price closing

Volume traded

(from 2.30 pm)

38.5 c
(+7 c)

   72.8 m

(whole day)

34.5 c
(- 4 c)

53.6 m

The share price of Alliance Mineral Assets Limited (AMAL) rose 9.5% in aggregate on Thursday and Friday after a 3-day trading halt and a 5.5-day trading suspension.

Though the no-trading days created unease among investors, they were necessary for the preparation of what turned out to be a very lengthy announcement by AMAL covering not only an US$200-m offtake agreement but also clarifications on the offtaker's announcement and on media reports.

The offtake agreement, signed on 20 April with Hong Kong listco Burwill Holdings, came after AMAL fielded expressions of keen interest from an increasing number of suitors.

They had sought a supply of lithium concentrate from AMAL's mine -- the Bald Hill Project -- which is gearing up to be Australia's fourth lithium producer by year-end.

tjandra pramoko4.17"I believe the future is extremely bright for our company. Someone has already committed to pay US$200m for our product; that's even bigger than our market cap."

-- Tjandra Pramoko,
CEO of Alliance Mineral Assets
(market cap: S$176 m)
(Photo by Leong Chan Teik)

Among the suitors were the industry's leading players, says Tjandra Pramoko, CEO of Singapore-listed AMAL.

Their interest had been sparked although the feasibility study is not completed yet. Neither is the JORC resource estimate.

The potential offtakers had seen and learnt enough through their due diligence -- and wanted a deal fast, considering that there are few new lithium mines, or big additional capacity from existing mines, coming onstream anywhere in the world in the next two years or so.

Lithium demand has risen -- and so have prices -- and is expected to surge with the rapid advent of electric vehicles and household power storage which use lithium-ion batteries. 

Following the signing of the offtake agreement, Burwill has prepaid a total of A$7.5 million -- split equally between AMAL and its JV partner, Tawana Resources, which has committed to spend A$20 million for exploration and capex in order to earn 50% of the mine's economic rights.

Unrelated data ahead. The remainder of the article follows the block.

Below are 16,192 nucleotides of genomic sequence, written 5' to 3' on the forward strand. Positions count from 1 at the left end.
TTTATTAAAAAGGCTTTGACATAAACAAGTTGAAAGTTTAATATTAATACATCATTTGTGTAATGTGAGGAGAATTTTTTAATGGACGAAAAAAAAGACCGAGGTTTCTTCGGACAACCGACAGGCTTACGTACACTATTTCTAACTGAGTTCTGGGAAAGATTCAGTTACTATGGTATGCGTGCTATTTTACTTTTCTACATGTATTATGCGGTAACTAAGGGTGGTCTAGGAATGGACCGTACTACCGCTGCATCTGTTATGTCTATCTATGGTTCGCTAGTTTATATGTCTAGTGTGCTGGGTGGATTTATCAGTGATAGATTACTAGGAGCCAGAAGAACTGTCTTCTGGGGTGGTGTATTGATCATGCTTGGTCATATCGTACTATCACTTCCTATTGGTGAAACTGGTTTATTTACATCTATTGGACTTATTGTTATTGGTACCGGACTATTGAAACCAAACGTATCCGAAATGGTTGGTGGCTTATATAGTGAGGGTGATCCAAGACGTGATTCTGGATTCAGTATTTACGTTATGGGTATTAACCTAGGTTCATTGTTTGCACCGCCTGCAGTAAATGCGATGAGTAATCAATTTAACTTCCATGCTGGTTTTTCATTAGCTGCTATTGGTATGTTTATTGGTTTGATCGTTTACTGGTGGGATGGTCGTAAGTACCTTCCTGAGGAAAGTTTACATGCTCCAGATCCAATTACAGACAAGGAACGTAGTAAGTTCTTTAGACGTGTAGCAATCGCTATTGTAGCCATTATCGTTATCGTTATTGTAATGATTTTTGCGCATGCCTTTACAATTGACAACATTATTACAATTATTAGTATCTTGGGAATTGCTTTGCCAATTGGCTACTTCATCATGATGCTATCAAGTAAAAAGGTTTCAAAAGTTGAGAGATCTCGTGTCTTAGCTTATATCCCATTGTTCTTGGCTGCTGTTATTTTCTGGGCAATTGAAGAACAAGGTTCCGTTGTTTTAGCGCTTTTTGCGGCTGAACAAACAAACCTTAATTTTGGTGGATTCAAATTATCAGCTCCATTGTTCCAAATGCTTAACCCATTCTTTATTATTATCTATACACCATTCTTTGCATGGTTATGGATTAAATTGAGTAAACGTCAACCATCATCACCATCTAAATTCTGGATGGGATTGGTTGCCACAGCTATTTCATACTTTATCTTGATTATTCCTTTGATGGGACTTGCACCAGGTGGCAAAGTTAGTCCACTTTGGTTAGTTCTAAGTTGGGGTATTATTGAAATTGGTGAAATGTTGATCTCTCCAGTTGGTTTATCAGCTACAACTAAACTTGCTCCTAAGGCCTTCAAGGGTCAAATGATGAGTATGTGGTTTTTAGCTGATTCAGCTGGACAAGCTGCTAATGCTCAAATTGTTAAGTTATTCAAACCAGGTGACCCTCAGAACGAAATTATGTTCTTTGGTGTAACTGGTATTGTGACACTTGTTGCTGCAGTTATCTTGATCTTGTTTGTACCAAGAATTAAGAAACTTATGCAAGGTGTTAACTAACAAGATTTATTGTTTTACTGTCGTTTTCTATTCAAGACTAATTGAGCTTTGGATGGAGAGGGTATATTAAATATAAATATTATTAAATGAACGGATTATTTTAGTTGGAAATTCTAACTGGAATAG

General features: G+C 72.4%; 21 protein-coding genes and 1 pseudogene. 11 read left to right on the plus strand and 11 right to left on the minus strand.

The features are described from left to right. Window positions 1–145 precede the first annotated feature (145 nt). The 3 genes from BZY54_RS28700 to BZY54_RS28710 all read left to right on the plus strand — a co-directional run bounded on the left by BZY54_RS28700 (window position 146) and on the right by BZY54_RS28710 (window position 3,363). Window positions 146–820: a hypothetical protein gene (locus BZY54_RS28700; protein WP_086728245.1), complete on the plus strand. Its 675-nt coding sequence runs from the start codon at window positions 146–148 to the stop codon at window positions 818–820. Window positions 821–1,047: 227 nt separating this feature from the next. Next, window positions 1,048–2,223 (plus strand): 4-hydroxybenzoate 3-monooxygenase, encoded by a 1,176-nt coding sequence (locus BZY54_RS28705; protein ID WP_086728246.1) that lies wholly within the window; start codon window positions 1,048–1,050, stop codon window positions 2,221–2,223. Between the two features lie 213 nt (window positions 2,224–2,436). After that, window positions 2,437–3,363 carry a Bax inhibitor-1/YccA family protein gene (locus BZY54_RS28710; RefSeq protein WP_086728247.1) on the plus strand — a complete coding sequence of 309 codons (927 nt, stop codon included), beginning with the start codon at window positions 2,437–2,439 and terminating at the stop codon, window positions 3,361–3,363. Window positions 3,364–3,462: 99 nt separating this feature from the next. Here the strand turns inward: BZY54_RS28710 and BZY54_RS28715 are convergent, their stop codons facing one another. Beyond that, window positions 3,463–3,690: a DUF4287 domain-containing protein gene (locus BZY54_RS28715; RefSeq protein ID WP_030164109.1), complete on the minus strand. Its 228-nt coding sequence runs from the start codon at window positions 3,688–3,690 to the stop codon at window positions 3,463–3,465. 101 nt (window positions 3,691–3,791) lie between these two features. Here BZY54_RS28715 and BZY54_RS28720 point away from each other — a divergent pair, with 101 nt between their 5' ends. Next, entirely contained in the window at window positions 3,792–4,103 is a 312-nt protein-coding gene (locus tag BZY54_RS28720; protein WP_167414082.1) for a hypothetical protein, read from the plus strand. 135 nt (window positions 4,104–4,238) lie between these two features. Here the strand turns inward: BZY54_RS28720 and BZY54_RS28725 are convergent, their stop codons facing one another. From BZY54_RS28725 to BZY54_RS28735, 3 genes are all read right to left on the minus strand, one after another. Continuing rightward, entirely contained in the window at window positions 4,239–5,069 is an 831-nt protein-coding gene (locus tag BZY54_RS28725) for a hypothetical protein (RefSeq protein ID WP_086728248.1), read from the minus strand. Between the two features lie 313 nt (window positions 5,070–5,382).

The agreement provides for further prepayments to AMAL and Australian-listed Tawana on July 15 and Sept 15 this year, totalling A$17.5 million (see table)

Thus, the total prepayment -- which is non-interest bearing -- amounts to A$25 million, and is to cover the development and operational costs of AMAL's mine.

Burwill's 20 April announcement said that starting from Feb 2018, it shall, in the first two years, purchase an aggregate of at least 200,000 tonnes of high-grade lithium concentrate at a fixed price, worth about USD200 m.

Tawana, which raised A$15 million in a placement of its new shares right after the offtake agreement was inked, said the fixed offtake price is US$880 a tonne for 6% Li2O. The price will be adjusted by US$15 per tonne for every 0.1% variation in the grade.

US$880 per tonne is higher than the latest publicly available contracted price for 6% Li2O concentrate of US$750 per tonne as clinched and reported by Neometals Ltd in its announcement on 16 February 2017 to the Australian Stock Exchange.

Mr Pramoko estimates that the average cost of production of lithium in Australia is A$400 to A$500 per tonne.

Raining cash on Bald Hill



1. Burwill

A$7.5 m prepayment

Done (April 2017)

A$8.75 m prepayment

15 July 2017

A$8.75 m prepayment

15 Sept 2017

2. Tawana capital raising#

A$15 m

Done (April 2017)

Total A$40 m  
# See announcement    

If AMAL produces excess lithium concentrate, which is likely to be the case, Burwill has the first right of refusal to buy at the same offtake price for the first two years.

Burwill is locked in as a long-term customer: It has exclusive rights to the lithium concentrate from Bald Hill for five years and pre-emptive rights for the subsequent five years. 

AMAL stock price 

34 c

52-week range

5.7 – 42.5 cts

PE (ttm)


Market cap

S$176 m

Shares outstanding

481 m

Dividend yield


Year-to-date return


Source: Bloomberg

Burwill plans to process the lithium concentrate into lithium carbonate. It said it plans to invest in a plant in China with an annual production of 10,000 tons of lithium carbonate.

While selling lithium concentrate will fetch a solid profit margin, AMAL is looking to a bonus from the sale of another mineral, tantalum, from the same ore that yields lithium.

Tantalum, fortuitiously, now commands a decent price of about US$70 per pound, up from the US$50-55 range in 1Q2016 which had made it unviable for AMAL to continue with commercial mining. 

AMAL is in talks with Mitsubishi Corporation RtM Japan Ltd for the latter to be a distributor of its tantalum.

AMAL is just about half a year away from commissioning its plant and delivering, in Feb 2018, its first quarterly shipment of lithium concentrate to Burwill.  

Thus, AMAL is looking at substantial profits and cashflow from 2018 (for at least two years). Not surprisingly, given the business progress, its stock price has gained 279% year to date. 

For details on the offtake agreement and other developments, see AMAL's (lengthy) 4 May 2017 announcement here.

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